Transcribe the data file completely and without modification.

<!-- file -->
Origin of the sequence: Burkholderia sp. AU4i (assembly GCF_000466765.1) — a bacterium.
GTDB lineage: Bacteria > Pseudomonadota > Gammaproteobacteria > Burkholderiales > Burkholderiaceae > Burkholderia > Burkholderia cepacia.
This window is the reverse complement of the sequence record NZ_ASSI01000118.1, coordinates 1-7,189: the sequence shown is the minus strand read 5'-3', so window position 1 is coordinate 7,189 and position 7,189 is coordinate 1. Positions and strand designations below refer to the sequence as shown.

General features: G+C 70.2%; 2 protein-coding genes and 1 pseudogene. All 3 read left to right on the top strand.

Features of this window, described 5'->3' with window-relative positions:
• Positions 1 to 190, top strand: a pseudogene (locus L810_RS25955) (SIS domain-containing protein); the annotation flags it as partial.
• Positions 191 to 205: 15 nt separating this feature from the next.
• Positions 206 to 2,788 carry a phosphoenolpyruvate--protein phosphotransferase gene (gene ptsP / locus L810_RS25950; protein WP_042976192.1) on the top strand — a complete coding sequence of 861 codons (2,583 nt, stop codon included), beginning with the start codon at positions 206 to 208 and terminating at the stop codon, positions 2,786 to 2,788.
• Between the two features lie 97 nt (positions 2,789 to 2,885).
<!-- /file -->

Origin of the sequence: Burkholderia sp. AU4i (assembly GCF_000466765.1) — a bacterium.
GTDB lineage: Bacteria > Pseudomonadota > Gammaproteobacteria > Burkholderiales > Burkholderiaceae > Burkholderia > Burkholderia cepacia.
This window is the reverse complement of the sequence record NZ_ASSI01000118.1, coordinates 1-7,189: the sequence shown is the minus strand read 5'-3', so window position 1 is coordinate 7,189 and position 7,189 is coordinate 1. Positions and strand designations below refer to the sequence as shown.

General features: G+C 70.2%; 2 protein-coding genes and 1 pseudogene. All 3 read left to right on the top strand.

Features of this window, described 5'->3' with window-relative positions:
• Positions 1 to 190, top strand: a pseudogene (locus L810_RS25955) (SIS domain-containing protein); the annotation flags it as partial.
• Positions 191 to 205: 15 nt separating this feature from the next.
• Positions 206 to 2,788 carry a phosphoenolpyruvate--protein phosphotransferase gene (gene ptsP / locus L810_RS25950; protein WP_042976192.1) on the top strand — a complete coding sequence of 861 codons (2,583 nt, stop codon included), beginning with the start codon at positions 206 to 208 and terminating at the stop codon, positions 2,786 to 2,788.
• Between the two features lie 97 nt (positions 2,789 to 2,885).